Trump orders “national security” probe into auto industry
25 May 2018
In a move that could trigger a major escalation of global trade conflicts, President Donald Trump has ordered the US Commerce Department to conduct a national security investigation into automotive imports.
The probe, which could lead to tariffs as high as 25 percent, will be conducted under section 232 of the 1962 legislation that the administration used to impose tariffs on steel and aluminium imports earlier this year.
The new investigation, which brought global condemnation, was directly linked in statements by the administration to economic preparations for war.
Commerce Secretary Wilbur Ross said: “There is evidence suggesting that, for decades, imports from abroad have eroded our domestic auto industry. The Department of Commerce will conduct a thorough, fair and transparent investigation into whether such imports are weakening our internal economy and may impair our national security.”
In an interview with the business channel CNBC, Ross said: “Economic security is military security. And without economic security, you cannot have military security.”
A Commerce Department statement said automobile production had long been a source of American technological innovation. The investigation, it declared, would consider whether the decline of domestic production threatened to weaken the economy by reducing the development of autonomous vehicles, fuel cells, electric motors, advanced manufacturing process and other cutting-edge technologies.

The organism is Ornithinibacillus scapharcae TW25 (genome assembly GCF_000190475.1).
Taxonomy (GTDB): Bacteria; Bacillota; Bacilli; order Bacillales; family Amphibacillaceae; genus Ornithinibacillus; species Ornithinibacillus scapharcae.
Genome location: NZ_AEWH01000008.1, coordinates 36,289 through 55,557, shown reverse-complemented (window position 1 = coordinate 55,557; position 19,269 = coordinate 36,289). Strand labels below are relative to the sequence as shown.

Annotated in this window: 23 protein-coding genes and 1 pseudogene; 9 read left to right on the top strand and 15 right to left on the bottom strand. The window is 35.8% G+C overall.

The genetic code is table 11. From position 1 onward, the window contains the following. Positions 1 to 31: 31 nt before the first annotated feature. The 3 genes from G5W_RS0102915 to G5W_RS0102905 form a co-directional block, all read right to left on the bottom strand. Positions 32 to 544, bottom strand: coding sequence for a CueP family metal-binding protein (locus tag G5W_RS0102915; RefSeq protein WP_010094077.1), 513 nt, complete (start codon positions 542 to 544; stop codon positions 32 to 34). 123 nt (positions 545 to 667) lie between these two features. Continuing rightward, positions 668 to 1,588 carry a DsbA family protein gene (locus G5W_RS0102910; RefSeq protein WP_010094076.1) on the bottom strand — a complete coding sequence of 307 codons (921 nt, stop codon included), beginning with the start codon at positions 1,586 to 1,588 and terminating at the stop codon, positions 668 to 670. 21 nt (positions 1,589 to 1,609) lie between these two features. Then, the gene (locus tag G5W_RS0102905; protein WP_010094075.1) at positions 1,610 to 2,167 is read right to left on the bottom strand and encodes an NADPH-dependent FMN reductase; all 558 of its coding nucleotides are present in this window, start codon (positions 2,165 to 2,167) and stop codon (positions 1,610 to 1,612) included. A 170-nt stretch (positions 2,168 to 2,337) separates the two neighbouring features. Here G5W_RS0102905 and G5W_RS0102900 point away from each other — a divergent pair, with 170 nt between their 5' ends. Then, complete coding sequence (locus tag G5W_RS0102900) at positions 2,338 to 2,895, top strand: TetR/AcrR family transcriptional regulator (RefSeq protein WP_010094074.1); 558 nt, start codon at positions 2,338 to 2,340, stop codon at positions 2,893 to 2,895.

Trump said in a statement: “Core industries such as automobiles and automotive parts are critical to our strength as a nation.”
The language parallels that employed to denounce high-tech development by China under its “Made in China 2025” program, which is regarded as threat to US economic and military supremacy.
The connection between the auto industry probe and the issue of war was made explicit by Don DiMicco, the former chief executive of Nucor Steel, who now serves in US Trade Representative Robert E. Lighthizer’s advisory council.
“What was it that gave us the ability to outmanoeuvre Germany and Japan [in the second world war]?” he asked. “It was our auto industry. It was our industrial might. Everything was here.